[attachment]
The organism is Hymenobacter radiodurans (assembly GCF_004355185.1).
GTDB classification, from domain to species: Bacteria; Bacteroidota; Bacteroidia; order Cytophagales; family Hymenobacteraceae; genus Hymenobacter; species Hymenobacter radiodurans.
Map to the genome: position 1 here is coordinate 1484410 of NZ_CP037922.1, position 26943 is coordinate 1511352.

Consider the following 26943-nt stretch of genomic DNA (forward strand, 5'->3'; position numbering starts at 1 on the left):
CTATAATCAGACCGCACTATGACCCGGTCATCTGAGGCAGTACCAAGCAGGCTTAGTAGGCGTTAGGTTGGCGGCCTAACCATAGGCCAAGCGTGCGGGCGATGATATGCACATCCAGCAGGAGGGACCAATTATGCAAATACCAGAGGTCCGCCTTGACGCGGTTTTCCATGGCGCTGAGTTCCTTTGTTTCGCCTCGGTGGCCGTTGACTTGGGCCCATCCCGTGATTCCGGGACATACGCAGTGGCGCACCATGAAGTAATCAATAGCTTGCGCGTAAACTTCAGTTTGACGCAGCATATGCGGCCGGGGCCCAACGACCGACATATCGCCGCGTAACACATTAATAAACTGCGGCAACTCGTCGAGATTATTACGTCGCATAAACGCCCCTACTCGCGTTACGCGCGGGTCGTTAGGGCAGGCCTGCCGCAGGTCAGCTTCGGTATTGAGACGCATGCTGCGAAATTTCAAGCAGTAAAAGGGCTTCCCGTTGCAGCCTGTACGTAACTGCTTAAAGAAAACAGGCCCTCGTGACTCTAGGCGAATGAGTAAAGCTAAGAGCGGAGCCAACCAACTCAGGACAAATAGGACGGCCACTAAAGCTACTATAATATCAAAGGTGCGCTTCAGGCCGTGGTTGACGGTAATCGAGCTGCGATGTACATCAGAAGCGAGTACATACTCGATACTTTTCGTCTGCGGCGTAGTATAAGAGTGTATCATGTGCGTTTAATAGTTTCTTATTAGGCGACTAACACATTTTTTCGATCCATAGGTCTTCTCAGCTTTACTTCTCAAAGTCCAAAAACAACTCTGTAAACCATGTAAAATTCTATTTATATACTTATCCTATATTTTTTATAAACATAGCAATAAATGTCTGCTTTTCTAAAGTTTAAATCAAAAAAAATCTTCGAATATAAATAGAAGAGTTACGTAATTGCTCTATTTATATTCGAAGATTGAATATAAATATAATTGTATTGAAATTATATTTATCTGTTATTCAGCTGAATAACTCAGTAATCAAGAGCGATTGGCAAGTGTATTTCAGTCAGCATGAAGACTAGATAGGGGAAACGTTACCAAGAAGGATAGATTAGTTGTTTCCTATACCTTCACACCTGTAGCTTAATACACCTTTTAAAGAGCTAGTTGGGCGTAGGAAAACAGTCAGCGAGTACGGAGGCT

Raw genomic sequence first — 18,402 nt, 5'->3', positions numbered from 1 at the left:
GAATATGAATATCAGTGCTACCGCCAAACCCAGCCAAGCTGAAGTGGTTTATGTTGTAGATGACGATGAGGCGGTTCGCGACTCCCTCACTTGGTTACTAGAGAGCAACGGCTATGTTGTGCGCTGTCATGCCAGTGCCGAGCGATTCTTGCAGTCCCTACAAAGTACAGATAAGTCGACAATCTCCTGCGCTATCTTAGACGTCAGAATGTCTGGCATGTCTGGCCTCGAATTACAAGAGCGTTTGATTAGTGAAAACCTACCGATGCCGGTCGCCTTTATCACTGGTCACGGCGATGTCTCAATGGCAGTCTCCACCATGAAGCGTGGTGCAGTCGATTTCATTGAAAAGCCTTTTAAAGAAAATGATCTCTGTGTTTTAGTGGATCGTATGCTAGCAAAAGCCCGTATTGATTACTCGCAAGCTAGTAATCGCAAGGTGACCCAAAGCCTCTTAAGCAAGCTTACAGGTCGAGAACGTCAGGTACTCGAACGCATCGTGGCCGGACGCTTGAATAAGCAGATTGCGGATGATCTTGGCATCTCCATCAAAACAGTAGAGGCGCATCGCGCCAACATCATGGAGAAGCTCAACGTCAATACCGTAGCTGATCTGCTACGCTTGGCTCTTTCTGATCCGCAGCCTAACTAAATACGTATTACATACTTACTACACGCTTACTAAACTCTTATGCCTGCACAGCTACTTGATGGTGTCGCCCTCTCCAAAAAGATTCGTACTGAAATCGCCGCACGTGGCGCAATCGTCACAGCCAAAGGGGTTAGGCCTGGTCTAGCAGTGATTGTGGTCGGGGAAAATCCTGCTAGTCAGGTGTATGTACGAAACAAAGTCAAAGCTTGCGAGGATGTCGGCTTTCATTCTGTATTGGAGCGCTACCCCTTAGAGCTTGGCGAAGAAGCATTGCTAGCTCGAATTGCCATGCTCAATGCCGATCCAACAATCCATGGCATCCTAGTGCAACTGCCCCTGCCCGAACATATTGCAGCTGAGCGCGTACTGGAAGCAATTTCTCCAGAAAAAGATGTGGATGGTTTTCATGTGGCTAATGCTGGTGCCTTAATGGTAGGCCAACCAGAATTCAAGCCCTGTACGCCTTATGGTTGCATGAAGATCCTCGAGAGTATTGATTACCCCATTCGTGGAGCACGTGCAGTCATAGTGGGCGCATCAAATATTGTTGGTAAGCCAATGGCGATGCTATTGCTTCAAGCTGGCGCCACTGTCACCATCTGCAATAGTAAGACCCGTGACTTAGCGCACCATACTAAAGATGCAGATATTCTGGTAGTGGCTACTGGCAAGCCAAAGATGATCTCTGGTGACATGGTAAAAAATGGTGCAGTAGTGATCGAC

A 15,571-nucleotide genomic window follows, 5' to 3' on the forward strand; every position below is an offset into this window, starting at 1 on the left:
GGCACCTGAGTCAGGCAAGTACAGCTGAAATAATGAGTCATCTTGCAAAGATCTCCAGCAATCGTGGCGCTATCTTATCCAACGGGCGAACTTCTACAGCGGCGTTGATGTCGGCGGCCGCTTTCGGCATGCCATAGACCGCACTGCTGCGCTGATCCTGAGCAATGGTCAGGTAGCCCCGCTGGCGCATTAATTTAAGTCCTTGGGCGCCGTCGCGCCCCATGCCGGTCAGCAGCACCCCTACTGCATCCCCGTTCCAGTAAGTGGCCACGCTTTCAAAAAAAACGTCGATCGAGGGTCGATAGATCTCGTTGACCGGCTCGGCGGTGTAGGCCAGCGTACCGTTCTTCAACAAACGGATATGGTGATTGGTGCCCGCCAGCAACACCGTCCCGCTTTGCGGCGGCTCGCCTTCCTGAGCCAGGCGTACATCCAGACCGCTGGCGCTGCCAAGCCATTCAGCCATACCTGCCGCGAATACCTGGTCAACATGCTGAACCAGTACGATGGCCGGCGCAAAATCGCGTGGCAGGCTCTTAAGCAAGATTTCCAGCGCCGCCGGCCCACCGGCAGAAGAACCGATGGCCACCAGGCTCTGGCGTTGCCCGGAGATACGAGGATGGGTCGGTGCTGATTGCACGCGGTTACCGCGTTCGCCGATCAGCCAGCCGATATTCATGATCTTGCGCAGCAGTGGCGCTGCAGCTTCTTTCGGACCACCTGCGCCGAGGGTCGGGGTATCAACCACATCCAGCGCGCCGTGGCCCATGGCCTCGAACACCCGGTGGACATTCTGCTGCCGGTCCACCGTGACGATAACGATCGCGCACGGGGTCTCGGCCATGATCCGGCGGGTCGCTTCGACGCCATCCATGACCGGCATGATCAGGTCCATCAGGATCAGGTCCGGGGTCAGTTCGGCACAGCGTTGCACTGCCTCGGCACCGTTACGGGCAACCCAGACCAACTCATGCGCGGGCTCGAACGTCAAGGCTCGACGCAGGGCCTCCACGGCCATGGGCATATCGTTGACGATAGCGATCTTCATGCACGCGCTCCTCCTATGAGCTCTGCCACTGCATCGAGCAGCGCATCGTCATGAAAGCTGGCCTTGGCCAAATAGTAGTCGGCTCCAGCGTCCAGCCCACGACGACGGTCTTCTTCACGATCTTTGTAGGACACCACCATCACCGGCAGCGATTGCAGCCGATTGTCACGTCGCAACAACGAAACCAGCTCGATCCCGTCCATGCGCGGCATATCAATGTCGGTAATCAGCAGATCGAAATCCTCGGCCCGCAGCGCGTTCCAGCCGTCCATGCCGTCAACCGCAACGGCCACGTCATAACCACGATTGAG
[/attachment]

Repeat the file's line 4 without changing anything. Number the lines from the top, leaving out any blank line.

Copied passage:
Consider the following 26943-nt stretch of genomic DNA (forward strand, 5'->3'; position numbering starts at 1 on the left):